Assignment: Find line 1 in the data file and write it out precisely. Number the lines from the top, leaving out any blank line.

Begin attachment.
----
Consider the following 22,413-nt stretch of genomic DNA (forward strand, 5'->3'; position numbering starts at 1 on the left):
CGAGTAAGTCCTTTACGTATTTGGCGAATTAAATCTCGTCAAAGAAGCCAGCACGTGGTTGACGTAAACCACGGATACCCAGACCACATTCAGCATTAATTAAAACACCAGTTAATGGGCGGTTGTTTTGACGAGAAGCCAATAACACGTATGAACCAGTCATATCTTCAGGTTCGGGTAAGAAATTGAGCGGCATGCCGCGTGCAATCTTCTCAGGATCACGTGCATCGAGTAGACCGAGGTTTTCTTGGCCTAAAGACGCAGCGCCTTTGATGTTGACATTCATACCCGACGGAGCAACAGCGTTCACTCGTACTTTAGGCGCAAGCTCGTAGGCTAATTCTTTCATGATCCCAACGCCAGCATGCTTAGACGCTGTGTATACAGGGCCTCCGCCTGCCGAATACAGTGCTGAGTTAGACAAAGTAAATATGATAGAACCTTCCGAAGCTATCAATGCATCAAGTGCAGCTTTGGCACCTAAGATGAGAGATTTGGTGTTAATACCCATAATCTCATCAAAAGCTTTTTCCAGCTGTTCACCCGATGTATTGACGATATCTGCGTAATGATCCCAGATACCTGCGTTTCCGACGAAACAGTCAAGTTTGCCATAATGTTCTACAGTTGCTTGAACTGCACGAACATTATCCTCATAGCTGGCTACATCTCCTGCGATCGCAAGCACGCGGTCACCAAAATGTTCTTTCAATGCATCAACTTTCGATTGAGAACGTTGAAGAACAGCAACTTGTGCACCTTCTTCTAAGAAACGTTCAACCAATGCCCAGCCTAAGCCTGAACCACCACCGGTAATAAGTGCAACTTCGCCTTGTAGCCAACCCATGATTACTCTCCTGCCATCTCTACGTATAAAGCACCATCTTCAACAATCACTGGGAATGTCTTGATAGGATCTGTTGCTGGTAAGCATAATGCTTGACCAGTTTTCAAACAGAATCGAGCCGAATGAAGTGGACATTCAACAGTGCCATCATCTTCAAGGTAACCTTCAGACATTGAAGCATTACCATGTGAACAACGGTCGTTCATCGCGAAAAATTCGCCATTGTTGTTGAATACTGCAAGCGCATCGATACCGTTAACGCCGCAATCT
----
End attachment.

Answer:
Consider the following 22,413-nt stretch of genomic DNA (forward strand, 5'->3'; position numbering starts at 1 on the left):